Category Archives: eclipse


Death of Eclipse Application Lifecycle Framework good for vendors, bad for customers

It’s a shame that the Eclipse ALF (Application Lifecycle Framework) project has closed:

… given the level of community participation, the appropriate course for ALF is to close down the project. Unfortunately, our recent efforts did not identify potential contributors willing to justify keeping the project active.

says project lead Brian Carroll. The project aimed to enable interoperability between ALM (Application Lifecycle Management) tools from different vendors. Here’s the problem statement from the project page:

Application development today is achieved through the use of numerous tools from software vendors, open source communities and some are even home grown. Getting these tools to work together is an integration problem that has never been solved. Each vendor and open source project creates their own API standards and many hours of effort are required to create even the most straightforward of integrations.

The problem is real, so why the lack of participation? Of the major ALM vendors, only Serena gave it serious backing. The project could not succeed without either IBM, or a solid alliance of IBM’s competitors.

My interpretation: those ALM vendors will have considered whether it was really in their interests to help customers integrate their tools with those from rivals. Good for customers, yes, but vendors want to keep you hooked on their product suites. “Buy more from us, it integrates with what you have already” is a great sales point. Since only the participation of those vendors could make ALF work, the project was doomed.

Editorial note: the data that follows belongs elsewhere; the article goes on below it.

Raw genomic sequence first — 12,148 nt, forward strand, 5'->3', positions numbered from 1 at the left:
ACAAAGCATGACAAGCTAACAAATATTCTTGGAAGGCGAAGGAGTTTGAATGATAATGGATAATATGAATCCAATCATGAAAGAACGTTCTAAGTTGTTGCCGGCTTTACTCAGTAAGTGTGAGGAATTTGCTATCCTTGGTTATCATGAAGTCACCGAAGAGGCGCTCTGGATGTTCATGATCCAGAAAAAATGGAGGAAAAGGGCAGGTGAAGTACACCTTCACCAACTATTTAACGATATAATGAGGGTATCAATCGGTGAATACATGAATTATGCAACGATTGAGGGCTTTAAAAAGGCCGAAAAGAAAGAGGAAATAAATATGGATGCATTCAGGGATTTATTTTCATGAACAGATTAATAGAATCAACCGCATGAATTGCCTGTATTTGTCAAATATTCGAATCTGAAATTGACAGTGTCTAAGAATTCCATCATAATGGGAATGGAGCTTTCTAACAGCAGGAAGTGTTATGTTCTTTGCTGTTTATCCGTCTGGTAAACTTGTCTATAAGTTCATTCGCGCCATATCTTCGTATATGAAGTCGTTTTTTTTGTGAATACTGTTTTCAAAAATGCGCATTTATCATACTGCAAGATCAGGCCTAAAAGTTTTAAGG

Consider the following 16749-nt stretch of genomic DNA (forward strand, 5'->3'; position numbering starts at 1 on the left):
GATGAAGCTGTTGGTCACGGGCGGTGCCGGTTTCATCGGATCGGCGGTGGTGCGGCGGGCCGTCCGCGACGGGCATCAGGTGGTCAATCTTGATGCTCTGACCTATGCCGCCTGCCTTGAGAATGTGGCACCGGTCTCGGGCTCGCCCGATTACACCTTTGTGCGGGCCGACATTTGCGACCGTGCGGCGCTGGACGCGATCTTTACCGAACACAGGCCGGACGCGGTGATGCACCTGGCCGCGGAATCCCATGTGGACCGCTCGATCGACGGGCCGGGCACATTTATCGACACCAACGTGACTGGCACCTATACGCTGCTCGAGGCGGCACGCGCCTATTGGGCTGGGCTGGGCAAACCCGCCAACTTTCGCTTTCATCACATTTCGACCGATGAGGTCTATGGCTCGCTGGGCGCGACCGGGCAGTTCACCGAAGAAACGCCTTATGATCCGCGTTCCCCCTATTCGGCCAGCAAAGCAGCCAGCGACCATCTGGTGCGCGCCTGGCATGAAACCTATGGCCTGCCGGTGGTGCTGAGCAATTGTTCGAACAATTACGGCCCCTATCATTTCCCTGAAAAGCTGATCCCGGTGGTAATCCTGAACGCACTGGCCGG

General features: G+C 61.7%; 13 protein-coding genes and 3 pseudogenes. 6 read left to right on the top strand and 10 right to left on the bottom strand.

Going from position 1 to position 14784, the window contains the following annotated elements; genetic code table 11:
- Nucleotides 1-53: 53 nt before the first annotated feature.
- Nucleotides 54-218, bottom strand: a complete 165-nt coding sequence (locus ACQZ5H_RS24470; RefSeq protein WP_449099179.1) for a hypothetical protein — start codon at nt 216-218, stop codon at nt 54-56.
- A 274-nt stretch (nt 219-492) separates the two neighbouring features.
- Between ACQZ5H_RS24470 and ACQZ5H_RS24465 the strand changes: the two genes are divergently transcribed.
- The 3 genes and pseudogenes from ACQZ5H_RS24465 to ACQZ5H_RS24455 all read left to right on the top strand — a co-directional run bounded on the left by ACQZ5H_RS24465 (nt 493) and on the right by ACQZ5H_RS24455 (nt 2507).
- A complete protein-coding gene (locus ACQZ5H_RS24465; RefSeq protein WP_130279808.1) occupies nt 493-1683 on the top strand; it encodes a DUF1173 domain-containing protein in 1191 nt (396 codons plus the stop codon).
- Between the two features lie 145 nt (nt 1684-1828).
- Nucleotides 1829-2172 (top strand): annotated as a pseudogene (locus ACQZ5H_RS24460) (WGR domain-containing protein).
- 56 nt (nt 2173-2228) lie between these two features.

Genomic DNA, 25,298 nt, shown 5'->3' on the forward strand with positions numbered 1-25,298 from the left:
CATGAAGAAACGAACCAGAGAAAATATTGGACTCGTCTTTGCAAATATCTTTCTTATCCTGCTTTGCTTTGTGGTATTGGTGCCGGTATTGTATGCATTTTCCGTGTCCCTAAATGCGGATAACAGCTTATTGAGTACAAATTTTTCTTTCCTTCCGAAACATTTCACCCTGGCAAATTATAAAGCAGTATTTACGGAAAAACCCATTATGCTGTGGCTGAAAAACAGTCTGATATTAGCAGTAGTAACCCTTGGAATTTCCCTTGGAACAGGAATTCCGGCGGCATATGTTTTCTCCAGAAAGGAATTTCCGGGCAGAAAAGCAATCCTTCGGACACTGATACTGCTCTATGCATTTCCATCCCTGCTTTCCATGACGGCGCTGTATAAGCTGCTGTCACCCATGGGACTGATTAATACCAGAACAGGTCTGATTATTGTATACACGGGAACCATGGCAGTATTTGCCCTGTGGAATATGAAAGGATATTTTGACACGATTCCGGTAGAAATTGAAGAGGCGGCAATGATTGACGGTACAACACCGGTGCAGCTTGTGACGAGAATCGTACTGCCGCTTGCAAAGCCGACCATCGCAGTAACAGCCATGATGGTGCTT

It is another manifestation of what CEO Marc Benioff calls “an aspect of our industry”.

Everyone loves standards, right?

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When will PHP Developer Tools be mainstream at Eclipse?

I’ve been doing a little PHP work and enjoying it; I like PHP 5.x much better than earlier versions. My PHP development setup is based on Eclipse and the PHP Developer Tools project, or PDT, and one thing I noticed when I set this up is that it is awkward to use PDT with Eclipse 3.4, or Ganymede. I ran into problems again when I updated my Ganymede Eclipse to the latest releases, this time on Windows as it happens. PDT stopped working, and I had to download a newer “integration build” of PDT as well as an update to the Eclipse Dynamic Languages Toolkit (DLTK), using a manual download and import process instead of the built-in Eclipse online update. I also had to remove the Ruby Development Tools as these relied on an earlier version of the DLTK; there might be a way round this but my priority was to get PDT working.